The local election results in England make the lead for most papers.
The Express says voters vented their anger at the ballot box and sent one clear demand to politicians – deliver Brexit.
“So NOW will they listen?” the Mail’s headline asks. According to the paper, returning officers reported that at least 30,000 ballot papers were spoiled with scrawled messages about Brexit in protest at the parliamentary “shambles”.
The Financial Times says the joint conclusion by Theresa May and Jeremy Corbyn – that the results showed voters wanted Brexit delivered – was controversial, given that the biggest winners were parties that wanted to stop Brexit.
But the Express tells its readers not to be fooled by the gains of the Liberal Democrats.
They have simply taken their traditional role for protest votes, it says – the Brexit Party had no candidates so this was not a sudden conversion to Remain.
According to the Times, Theresa May will be told by senior Tories next week that she must set a date for her departure.
The paper says the chairman of the 1922 Committee of Tory backbenchers, Sir Graham Brady, will meet the prime minister on Tuesday.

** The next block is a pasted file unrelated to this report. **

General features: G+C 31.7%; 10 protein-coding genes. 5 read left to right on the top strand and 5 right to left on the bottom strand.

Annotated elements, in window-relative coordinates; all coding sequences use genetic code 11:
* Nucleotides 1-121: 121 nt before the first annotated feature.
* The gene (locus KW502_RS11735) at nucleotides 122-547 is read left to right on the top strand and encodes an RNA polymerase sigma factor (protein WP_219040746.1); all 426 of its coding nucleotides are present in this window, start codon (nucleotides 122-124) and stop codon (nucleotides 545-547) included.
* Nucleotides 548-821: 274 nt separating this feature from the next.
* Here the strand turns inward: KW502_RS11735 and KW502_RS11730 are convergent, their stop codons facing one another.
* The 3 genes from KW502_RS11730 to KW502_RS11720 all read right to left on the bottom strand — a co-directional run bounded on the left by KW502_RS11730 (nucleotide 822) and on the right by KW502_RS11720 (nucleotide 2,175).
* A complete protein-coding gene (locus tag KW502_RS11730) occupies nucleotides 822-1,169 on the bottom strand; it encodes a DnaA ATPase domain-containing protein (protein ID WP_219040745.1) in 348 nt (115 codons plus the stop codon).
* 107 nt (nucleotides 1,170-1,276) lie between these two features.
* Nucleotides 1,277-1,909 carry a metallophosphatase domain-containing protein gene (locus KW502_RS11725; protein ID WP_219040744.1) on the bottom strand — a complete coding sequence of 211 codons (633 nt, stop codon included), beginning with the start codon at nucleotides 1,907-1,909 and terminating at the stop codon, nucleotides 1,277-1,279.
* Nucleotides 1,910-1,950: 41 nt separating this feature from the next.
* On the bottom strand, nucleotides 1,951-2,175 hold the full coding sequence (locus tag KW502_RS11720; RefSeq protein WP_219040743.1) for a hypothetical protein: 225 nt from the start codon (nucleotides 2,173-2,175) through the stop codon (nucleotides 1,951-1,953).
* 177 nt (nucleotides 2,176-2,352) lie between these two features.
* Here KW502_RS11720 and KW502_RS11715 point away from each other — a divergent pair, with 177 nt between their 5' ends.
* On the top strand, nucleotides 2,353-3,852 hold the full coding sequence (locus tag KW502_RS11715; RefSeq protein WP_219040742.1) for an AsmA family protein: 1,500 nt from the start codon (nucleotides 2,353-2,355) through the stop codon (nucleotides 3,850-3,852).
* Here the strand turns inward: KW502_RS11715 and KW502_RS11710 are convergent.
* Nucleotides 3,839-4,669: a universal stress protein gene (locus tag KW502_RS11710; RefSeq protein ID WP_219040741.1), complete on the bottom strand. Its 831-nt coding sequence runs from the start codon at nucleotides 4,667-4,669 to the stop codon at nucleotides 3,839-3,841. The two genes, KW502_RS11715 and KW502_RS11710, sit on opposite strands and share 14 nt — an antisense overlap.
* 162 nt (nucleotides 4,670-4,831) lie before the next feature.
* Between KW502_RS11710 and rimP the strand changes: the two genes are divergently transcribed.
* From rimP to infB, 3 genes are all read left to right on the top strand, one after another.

In the Sun’s view, the Conservatives are demoralised, exhausted and staring into the abyss – and only a charismatic new leader can focus minds on the party’s successes and convince Britain it is worth voting for.
The main news for the Mirror, the Sun and the Star is that police have identified a new suspect in the case of Madeleine McCann – the three-year-old who disappeared during a family holiday in the Algarve in 2007.
According to the Mirror, British police have tipped off Portuguese detectives about a “foreign man” who was in the same resort at the same time.
The Sun reports that police are ploughing more resources into the case.
The Times reports that the Health Secretary, Matt Hancock, is considering making child vaccinations compulsory – with figures showing that vaccination rates for British children have fallen for a fourth year in a row.
It says Mr Hancock has accused anti-jab campaigners of being morally reprehensible, deeply irresponsible and having blood on their hands.
An investigation by the paper has found that almost 40,000 parents have joined an online group calling for children not be immunised against potentially fatal diseases such as tetanus.